Coming Soon to
Coming Soon to
"An ode to the bedrock sanctity of the black church and the expressive beauty of its worship. You see it in the waves of ecstasy that roll through the congregation as people leap to their feet and dance, and you see it when Cleveland stumbles into a pew and bursts into tears, completely overcome by Franklin’s performance of “Amazing Grace.” How sweet the sound indeed." -Justin Chang, LA Times
In 1972, Aretha Franklin gave two days of gospel performances at the New Temple Missionary Baptist Church in Watts, Los Angeles, recording what would become her bestselling album, Amazing Grace. The sessions were captured by a film crew led by Sydney Pollack, but the footage wound up shelved in a vault and has remained one of the lost cinematic treasures of twentieth-century music.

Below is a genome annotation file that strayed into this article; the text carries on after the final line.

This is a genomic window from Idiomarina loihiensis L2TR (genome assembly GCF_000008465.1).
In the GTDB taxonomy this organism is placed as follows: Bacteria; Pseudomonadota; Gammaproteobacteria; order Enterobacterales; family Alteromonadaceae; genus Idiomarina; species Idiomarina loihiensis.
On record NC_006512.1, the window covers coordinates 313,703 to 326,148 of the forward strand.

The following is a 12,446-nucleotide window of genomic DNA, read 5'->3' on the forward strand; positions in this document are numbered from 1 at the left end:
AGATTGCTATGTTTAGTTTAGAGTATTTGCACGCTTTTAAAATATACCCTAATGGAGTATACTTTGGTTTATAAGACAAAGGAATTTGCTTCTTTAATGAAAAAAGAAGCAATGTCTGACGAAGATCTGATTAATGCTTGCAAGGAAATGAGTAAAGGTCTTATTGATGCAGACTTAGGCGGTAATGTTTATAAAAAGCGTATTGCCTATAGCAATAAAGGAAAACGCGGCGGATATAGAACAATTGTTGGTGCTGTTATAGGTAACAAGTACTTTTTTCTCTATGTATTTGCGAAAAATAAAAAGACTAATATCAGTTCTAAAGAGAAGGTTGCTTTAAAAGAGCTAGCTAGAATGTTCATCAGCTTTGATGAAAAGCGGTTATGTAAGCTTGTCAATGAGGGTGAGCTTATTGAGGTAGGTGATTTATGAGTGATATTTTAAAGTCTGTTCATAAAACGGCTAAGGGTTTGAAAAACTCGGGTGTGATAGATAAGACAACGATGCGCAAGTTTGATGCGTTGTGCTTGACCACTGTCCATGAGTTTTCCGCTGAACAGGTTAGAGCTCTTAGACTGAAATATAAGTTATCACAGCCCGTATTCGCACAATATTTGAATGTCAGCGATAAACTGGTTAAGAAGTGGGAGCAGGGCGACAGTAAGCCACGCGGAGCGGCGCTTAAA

"Amazing Grace" lets the events unfold on film without imposing present-day interviews. As the daughter of Detroit’s prominent Reverend C.L. Franklin, Aretha was deeply immersed in gospel and grew up among the leaders of the genre. Her father and other gospel mentors can be spotted in the crowd – as can Mick Jagger and Charlie Watts, lingering in the back of the church.
Aretha Franklin has always had a vocal range that sprawled, but in “Amazing Grace” her voice never leaves the higher register. The effect is ecstatic; she sounds like the holiest of trumpets, with every note piercingly bright yet as soft as velvet. Listening to Franklin, you feel like you could ride that voice into the heavens. She’s not just a singer, she’s a human chariot.